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Uh Oh, Here Comes Summer

As family vacations go, I’ve led a charmed life. Beach trips, lake respites, city explorations and recession stay-cations—you name it. I have CDs full of images of my kids mugging it up through the years and plenty of fade-resistant memories of them as toddlers, lugging dime-store buckets of ocean water to fill a moat.

So it might come as a surprise that I still approach vacations with a heavy sigh. It’s not that I don’t want to rest, visit friends, enjoy my family and make up nostalgic lies of our golden times together. It’s that doing so nearly kills me every year.

Never mind simple stuff like stopping the newspaper and arranging for dog walkers or even enduring the predictable argument with my husband over how best to pack the car. There’s a whole other layer of planning that has to happen when families like ours take to the open road. Whether you need to find a wheelchair that can groove in the sand or just give the hotel’s activity staff a heads-up, the fact is: your life is coming with you. All of it. Every food allergy, behavior bump and mobility issue slips into your suitcase, too. Not even vacation, it seems, offers time off from some of the tasks that tire us most.


“Couldn’t a nice pool membership do pretty much the same?” I ask my husband as I pack the Depends and all of my daughter’s meds. By now, I’ve already checked the Society for Accessible Travel and Hospitality (www.sath.org) and poured over catalogues and travel guides, trying to patch together things that are interesting enough for my two younger teens without overloading Cristina completely—or worse, leaving her an observer to all the fun. Maybe we should rent a four-wheel surrey or go on the dolphin cruise? Can’t forget good cable TV and a big pool. And I’ll need museums and great food (but nothing “gross”), shopping—but only a little. And … and … and … .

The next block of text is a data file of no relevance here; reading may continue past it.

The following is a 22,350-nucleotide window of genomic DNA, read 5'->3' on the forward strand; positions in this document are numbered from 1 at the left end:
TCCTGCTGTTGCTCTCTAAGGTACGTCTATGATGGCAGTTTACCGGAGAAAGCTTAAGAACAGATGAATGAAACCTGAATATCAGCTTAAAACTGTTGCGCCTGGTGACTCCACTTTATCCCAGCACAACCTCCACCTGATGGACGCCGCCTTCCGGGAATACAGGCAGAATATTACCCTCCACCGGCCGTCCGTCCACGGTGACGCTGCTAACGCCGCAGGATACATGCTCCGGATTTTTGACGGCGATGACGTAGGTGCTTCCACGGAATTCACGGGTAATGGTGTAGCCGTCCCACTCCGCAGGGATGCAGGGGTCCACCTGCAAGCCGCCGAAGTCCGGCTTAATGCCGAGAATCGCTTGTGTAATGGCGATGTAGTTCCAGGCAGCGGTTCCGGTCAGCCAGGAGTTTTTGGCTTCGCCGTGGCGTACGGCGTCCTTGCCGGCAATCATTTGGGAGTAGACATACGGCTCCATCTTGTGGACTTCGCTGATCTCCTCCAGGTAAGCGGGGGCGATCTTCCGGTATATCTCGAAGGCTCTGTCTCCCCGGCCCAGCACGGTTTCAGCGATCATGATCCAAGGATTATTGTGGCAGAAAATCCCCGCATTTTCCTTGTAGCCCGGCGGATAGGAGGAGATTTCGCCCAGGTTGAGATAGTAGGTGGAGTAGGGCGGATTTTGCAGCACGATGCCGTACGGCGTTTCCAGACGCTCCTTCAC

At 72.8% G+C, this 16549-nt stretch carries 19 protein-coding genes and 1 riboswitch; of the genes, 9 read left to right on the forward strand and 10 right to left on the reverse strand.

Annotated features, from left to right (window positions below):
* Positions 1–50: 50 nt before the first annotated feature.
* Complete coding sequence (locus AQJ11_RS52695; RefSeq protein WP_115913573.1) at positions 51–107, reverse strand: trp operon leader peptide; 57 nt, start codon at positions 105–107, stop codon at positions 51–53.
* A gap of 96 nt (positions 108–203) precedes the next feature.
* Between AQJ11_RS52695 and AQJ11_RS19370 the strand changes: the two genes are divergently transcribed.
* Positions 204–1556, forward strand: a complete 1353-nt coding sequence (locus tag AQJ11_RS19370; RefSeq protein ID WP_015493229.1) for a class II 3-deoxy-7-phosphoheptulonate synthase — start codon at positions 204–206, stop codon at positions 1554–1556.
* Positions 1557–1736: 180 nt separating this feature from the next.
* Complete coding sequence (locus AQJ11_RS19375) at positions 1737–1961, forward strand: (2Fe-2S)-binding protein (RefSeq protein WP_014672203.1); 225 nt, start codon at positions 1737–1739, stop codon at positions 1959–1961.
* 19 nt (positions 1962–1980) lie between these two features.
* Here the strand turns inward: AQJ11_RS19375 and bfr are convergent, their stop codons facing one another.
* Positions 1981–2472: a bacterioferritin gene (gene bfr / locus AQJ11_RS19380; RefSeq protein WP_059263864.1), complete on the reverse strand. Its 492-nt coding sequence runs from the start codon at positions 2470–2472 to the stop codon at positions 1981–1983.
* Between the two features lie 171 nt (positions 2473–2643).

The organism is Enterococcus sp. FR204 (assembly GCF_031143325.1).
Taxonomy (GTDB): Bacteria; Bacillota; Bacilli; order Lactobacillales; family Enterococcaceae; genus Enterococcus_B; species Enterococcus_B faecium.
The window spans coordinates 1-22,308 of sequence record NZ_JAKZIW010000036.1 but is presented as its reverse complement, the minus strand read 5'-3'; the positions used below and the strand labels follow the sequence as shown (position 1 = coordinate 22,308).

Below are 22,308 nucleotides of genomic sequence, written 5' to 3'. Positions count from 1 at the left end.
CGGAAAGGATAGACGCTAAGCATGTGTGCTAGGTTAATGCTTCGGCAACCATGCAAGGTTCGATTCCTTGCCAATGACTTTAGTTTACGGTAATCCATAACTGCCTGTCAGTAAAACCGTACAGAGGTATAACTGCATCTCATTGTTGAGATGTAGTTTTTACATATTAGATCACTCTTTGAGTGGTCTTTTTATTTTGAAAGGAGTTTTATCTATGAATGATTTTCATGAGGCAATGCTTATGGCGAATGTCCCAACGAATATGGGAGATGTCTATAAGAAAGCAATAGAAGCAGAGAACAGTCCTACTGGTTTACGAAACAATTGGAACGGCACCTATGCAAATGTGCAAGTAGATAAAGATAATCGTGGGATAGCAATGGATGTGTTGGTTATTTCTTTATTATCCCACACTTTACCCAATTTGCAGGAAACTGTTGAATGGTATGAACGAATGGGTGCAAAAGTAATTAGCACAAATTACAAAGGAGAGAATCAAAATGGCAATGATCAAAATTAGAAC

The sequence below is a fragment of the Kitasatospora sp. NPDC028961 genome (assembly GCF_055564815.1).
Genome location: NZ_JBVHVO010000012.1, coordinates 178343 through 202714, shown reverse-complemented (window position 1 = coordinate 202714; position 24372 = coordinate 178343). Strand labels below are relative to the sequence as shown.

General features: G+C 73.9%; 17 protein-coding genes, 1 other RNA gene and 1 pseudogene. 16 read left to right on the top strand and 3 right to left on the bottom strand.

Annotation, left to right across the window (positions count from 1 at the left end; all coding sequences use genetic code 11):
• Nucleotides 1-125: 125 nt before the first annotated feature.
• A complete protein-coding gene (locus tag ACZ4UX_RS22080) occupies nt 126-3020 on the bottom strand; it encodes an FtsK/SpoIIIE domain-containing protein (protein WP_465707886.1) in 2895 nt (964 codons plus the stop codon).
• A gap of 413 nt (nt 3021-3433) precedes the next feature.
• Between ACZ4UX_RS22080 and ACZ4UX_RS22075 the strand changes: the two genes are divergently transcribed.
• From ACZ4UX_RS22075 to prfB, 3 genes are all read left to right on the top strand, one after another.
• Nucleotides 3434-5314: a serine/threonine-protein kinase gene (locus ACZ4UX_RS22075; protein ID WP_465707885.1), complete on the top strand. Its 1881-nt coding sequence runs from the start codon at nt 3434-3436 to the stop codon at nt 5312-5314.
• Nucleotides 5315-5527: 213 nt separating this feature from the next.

Where will this leave me after seven days? Thinking that life alone on a deserted island wouldn’t be half bad. And I’m not alone. Americans come in last on Expedia.com’s annual survey of how much vacation people take in their lives. We have the least number of days available and we leave an average of six days per year unused.

“There’s a reason for that,” I tell my husband bitterly. “And it isn’t because I’m afraid of looking lazy to my boss.”

As proof, I point to the adult tri-wheeler that never, ever fits right on a bike rack.

Luckily, Javier is usually wise enough to buy nonrefundable tickets. I have no choice but to keep packing.

Somewhere along the line, I resign myself to the fact that there’s no turning back. I make a mantra of what experts say: that time away makes you more productive, that it will bring you closer to your family. I even embrace the sad fact that this is like being a wedding planner. Sure, you make a beautiful thing happen, but no, you don’t get to have cake and dance with the guests. It’s not your party, honey, just your party plan. This is why I suppose God gave us spas and girlfriend getaways.

In the end, we always manage to have a good time—or at least, that’s what we let ourselves remember. (It helps that I’m in charge of editing the pictures, too.) Our fun times will be tucked inside the parts of our trip that we never anticipated, like racing wheeled suitcases through the airport or laughing at Cristina’s chocolate ice cream moustache. Maybe it’s just about watching her roam the shore and suck the salt water from the ends of her hair as her siblings dive into the waves. And when we stop to see the cousins and friends we love most, we’ll sit in their backyards, eat burgers and let them marvel at how the kids have grown.

The truth is, we’ve all grown. It’s been a long trip together, indeed.